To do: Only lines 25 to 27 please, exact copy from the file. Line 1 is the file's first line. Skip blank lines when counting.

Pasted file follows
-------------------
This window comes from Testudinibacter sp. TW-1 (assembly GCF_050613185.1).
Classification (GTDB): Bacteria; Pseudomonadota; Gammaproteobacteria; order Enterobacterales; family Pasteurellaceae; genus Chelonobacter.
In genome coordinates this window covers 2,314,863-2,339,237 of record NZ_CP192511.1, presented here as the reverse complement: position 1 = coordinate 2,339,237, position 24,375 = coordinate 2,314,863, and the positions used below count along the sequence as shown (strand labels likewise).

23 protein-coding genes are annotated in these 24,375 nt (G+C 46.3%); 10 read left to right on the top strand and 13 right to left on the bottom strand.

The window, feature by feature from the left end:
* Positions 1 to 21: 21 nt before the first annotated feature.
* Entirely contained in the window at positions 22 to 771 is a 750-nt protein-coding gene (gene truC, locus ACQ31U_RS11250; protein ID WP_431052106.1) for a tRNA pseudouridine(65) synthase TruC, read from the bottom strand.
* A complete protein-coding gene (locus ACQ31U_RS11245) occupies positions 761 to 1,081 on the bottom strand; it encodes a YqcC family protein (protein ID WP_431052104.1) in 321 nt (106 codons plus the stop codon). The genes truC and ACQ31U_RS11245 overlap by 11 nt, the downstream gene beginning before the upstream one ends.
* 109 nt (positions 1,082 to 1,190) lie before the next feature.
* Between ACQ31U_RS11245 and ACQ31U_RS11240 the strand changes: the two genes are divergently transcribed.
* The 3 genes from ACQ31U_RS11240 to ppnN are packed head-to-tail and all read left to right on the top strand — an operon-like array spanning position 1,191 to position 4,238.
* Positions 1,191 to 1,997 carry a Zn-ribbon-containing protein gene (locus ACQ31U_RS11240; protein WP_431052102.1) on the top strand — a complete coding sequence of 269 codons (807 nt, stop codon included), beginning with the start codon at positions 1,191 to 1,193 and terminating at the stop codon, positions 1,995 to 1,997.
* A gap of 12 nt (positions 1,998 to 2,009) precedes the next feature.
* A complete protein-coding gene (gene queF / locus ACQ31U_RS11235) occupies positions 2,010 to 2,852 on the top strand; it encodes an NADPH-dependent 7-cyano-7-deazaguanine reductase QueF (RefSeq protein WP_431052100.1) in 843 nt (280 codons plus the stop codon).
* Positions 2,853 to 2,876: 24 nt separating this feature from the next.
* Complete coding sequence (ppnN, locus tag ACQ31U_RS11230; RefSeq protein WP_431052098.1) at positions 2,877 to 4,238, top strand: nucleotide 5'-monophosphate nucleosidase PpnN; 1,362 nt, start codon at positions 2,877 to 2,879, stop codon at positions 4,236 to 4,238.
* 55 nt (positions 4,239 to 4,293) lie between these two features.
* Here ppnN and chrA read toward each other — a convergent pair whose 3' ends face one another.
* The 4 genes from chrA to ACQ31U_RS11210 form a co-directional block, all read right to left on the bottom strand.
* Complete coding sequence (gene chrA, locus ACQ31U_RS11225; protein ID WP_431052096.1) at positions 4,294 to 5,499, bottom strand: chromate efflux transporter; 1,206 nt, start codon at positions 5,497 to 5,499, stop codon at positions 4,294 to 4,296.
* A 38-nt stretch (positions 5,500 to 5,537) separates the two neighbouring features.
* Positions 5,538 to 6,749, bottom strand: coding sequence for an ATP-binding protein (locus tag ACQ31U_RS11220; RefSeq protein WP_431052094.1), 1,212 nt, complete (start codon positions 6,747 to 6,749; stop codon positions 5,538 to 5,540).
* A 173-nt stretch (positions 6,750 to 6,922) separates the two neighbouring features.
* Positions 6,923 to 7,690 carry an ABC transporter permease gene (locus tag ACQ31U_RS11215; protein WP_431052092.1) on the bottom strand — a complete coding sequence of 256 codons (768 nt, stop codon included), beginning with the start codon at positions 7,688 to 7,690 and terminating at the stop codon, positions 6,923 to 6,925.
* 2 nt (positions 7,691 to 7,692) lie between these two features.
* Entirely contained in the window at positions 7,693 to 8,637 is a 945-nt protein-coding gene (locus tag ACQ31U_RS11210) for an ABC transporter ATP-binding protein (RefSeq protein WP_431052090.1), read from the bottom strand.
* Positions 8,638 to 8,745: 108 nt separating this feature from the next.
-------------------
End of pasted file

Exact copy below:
* 2 nt (positions 7,691 to 7,692) lie between these two features.
* Entirely contained in the window at positions 7,693 to 8,637 is a 945-nt protein-coding gene (locus tag ACQ31U_RS11210) for an ABC transporter ATP-binding protein (RefSeq protein WP_431052090.1), read from the bottom strand.
* Positions 8,638 to 8,745: 108 nt separating this feature from the next.